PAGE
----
Bloomberg has thrown several bones in Silver’s direction. Yet the real goodies haven’t been offered. Partly this seems a matter of philosophy; Bloomberg proclaims that he doesn’t toss around tax breaks for businesses. “Wait a minute,” Silver says, laughing in a low rumble. “Bloomberg is using $600 million to put the Jets on the West Side. The sale of property rights by the MTA could be an additional $600-to-$800 million subsidy. They’re using Liberty Bonds on the New York Times building. I don’t understand how they say they’re not using tax incentives.”
Another reason for the slow negotiations, though, is Silver’s skill in maximizing his leverage. The longer he strings out his demands and the closer the stadium decision gets to the International Olympic Committee’s deadline for awarding the 2012 Games, the more valuable the prizes he’s likely to gain. Last week, on the same day Bloomberg met with Ray Kelly, Larry Silverstein, and Governor Pataki to delay building the Freedom Tower, Pataki quietly slipped an item onto the agenda of the Public Authorities Control Board: a vote on financing the West Side stadium and convention center, scheduled for May 18.
It’s an impressive title, the Public Authorities Control Board. In reality, it’s “three men in a room” by another name. Pataki installed his budget director, John Cape, as one of the PACB’s three voting members. State Senate president Joe Bruno dispatched Owen Johnson, a loyal senator from Babylon. Silver, not messing around with phony intermediaries, placed himself on the PACB board. The PACB is such an insider’s game that its meetings aren’t even transcribed or recorded.
Whether approving financing plans for new state-university dormitories or water-filtration plants, the PACB three must vote unanimously. Pataki is on record as supporting the West Side stadium. Bruno is considered very likely, with the help of some funding for upstate development, to vote in the interests of fellow Republicans Pataki and Bloomberg. Which leaves Silver as the focus of intense lobbying by everyone from Al D’Amato (who’s on the Cablevision anti-stadium payroll) to Ed Malloy (the pro-stadium president of the construction-workers union).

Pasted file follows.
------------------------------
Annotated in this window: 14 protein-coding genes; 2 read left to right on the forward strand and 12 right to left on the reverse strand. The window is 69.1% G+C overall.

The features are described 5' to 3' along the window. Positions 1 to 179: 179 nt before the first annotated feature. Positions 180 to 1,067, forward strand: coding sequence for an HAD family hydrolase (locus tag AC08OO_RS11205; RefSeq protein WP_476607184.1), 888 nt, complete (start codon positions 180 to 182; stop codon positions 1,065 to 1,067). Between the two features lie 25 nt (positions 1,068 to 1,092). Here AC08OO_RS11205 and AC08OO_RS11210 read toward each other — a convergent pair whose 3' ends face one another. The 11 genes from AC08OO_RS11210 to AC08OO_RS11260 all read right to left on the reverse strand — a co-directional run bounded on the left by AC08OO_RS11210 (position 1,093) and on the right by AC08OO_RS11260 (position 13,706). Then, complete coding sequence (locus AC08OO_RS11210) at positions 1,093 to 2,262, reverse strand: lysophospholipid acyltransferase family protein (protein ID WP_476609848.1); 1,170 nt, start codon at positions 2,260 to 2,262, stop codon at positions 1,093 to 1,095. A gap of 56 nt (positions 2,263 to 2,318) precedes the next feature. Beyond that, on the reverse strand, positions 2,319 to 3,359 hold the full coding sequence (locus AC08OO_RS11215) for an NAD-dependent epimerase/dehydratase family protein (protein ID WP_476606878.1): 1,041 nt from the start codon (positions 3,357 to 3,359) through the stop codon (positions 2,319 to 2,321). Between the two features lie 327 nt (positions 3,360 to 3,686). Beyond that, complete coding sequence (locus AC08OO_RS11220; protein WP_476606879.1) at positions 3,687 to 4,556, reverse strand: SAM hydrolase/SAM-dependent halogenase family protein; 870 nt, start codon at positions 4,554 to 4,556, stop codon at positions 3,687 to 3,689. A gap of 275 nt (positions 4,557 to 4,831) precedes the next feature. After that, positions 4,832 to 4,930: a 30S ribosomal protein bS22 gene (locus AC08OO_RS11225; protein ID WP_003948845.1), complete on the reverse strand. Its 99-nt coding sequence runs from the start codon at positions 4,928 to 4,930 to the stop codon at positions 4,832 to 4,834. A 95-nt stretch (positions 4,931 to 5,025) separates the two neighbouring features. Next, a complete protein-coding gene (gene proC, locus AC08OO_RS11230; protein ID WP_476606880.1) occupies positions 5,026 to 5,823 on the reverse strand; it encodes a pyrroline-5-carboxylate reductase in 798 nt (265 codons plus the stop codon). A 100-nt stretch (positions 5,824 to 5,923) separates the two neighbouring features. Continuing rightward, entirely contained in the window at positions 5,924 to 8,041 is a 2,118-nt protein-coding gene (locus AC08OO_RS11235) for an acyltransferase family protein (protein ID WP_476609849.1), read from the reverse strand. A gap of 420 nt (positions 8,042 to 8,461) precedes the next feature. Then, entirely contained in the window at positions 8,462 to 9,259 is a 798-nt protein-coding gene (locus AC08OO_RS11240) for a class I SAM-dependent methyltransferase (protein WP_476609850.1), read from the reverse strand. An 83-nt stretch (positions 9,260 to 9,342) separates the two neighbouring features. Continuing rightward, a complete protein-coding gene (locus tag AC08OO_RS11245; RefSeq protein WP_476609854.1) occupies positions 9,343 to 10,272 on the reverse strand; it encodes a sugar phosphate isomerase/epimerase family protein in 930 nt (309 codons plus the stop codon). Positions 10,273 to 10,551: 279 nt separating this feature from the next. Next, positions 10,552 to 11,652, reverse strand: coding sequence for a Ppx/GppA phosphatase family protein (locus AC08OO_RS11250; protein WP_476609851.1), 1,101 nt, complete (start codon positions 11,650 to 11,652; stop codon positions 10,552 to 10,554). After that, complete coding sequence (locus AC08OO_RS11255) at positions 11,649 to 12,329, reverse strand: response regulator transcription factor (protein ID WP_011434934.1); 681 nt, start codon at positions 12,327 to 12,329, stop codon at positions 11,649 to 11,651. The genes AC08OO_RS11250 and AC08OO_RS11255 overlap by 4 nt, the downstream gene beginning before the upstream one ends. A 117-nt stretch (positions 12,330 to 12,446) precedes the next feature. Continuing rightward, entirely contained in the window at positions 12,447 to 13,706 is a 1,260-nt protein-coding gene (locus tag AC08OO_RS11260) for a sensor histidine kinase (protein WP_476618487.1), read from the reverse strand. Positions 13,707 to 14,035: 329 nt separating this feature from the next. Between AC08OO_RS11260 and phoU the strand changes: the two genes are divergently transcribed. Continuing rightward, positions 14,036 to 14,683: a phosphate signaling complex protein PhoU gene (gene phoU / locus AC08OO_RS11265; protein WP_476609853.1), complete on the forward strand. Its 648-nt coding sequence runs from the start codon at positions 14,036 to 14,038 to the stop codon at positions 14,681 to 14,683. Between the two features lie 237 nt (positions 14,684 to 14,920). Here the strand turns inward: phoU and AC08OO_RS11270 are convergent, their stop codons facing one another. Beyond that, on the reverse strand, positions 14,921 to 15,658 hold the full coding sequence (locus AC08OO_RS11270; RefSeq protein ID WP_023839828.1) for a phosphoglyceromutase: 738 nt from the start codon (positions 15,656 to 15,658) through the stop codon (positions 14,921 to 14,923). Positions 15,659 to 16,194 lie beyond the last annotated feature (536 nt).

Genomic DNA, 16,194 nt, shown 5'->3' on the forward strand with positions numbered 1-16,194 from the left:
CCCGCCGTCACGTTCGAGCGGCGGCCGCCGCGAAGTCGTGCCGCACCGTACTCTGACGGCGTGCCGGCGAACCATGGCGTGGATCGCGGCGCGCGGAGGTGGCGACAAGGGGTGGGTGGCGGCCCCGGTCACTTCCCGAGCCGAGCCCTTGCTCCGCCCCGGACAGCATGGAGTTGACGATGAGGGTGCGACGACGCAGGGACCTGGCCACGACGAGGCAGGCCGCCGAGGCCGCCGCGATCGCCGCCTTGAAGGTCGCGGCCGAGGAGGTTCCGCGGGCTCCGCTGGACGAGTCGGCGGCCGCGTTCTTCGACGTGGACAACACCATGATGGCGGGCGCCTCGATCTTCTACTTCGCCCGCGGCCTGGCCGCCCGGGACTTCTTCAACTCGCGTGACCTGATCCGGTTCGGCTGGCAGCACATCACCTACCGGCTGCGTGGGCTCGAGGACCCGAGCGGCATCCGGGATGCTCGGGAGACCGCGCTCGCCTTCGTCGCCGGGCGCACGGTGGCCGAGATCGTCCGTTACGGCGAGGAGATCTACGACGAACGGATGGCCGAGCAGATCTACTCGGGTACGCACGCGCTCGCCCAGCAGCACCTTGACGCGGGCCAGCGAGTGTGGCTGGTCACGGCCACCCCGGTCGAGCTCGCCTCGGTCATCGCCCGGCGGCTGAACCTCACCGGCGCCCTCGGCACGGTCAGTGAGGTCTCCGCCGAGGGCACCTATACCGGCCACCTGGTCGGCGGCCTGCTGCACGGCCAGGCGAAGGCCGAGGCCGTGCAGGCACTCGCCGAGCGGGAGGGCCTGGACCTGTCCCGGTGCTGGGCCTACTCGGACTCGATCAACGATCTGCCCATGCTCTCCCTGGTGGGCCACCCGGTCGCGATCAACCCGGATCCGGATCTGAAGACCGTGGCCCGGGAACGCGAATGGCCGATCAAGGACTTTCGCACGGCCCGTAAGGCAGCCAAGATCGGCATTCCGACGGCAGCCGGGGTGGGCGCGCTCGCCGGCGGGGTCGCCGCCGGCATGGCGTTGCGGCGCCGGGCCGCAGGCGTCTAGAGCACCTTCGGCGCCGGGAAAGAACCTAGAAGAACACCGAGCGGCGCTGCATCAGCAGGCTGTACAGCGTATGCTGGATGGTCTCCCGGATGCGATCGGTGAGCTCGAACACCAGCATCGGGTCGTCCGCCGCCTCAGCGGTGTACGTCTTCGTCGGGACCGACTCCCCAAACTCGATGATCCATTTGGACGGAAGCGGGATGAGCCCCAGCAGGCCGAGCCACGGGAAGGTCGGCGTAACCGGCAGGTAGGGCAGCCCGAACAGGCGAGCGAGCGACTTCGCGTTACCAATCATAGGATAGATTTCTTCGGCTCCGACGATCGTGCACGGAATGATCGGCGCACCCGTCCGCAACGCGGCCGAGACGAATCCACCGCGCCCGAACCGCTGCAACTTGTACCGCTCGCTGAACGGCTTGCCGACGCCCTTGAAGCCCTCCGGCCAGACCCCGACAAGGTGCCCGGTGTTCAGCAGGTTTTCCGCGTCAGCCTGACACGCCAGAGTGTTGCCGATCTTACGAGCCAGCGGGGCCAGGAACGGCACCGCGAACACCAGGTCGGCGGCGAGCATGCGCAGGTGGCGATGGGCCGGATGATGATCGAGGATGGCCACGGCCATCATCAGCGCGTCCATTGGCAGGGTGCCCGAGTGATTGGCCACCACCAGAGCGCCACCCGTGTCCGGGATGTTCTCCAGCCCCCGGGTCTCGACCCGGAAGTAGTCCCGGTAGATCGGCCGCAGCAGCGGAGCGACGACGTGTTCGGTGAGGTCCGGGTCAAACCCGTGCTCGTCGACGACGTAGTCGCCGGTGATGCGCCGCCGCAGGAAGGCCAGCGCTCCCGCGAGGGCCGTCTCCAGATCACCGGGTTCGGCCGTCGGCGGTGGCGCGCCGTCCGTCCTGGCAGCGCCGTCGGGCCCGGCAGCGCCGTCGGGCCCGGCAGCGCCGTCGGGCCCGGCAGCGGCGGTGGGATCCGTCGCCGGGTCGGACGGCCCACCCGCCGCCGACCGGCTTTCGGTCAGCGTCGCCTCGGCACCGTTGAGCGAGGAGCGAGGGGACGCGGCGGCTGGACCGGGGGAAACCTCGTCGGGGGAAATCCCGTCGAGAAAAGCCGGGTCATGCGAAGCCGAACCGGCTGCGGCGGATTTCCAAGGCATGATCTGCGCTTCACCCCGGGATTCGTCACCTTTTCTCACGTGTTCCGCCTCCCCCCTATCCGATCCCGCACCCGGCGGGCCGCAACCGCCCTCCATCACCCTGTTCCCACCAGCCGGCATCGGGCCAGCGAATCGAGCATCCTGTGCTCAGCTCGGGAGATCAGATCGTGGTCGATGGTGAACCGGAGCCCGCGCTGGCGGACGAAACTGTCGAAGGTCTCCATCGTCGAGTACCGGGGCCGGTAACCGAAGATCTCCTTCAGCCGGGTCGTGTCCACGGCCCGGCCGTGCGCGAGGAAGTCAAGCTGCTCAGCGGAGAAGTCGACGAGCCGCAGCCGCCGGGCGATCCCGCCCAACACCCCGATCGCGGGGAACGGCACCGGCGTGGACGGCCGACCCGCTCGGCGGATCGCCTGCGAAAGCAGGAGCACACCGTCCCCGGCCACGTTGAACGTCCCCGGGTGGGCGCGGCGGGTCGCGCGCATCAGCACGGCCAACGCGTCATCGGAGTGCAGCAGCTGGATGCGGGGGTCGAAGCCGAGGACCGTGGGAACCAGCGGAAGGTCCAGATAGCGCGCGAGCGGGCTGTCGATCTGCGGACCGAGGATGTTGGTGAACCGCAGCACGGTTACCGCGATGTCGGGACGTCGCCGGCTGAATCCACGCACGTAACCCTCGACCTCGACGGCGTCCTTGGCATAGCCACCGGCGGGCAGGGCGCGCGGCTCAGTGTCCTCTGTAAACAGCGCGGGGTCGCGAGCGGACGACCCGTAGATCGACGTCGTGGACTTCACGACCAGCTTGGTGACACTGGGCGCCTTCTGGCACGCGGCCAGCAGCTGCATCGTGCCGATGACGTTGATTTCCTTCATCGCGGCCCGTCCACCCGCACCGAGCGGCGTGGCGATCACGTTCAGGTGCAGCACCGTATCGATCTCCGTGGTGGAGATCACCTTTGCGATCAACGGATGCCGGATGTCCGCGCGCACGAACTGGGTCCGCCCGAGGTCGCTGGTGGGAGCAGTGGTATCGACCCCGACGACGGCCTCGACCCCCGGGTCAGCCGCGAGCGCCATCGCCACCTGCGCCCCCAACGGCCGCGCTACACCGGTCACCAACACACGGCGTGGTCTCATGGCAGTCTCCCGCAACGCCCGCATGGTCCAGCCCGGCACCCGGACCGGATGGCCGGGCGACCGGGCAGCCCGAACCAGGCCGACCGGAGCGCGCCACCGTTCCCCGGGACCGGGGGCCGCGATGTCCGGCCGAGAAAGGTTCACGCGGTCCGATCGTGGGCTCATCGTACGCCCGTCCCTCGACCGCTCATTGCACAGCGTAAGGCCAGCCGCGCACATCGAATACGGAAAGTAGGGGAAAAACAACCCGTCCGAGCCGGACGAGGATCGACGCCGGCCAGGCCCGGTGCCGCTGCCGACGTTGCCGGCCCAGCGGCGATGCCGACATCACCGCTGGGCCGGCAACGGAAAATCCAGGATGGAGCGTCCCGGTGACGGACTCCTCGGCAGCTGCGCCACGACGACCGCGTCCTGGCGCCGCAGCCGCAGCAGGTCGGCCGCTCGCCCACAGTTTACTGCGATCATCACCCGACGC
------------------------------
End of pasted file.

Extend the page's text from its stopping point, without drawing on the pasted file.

“He’s used this as a chit to get what he wants, substance-wise, for his district,” says a stadium advocate.
“There’s gonna be a lot of horse-trading to get the stadium,” Malloy says. “Whatever Shelly Silver needs to jump-start lower Manhattan, I think the changes will be made.” An anti-stadium lobbyist scoffs: “The mess downtown works for us, absolutely. It shows that the priorities have to be focused downtown, which is what the commitment was after the attack.”
Silver is the rare person, in a process ingeniously designed to have no real public input, with the ability to make an actual democratic decision on the stadium. If he votes against the West Side development, it will be in part because he has calculated that it strengthens his Democratic majority in the Assembly. As a master of Albany delay tactics, though, his most likely play is to stall until after the International Olympic Committee meets in Singapore on July 6. The IOC’s decision would do Silver’s work for him, giving the stadium de facto approval or rejection. The only sure thing in the next two weeks? If Silver votes for the stadium, we know who’ll be picking up the billion-dollar city and state tab.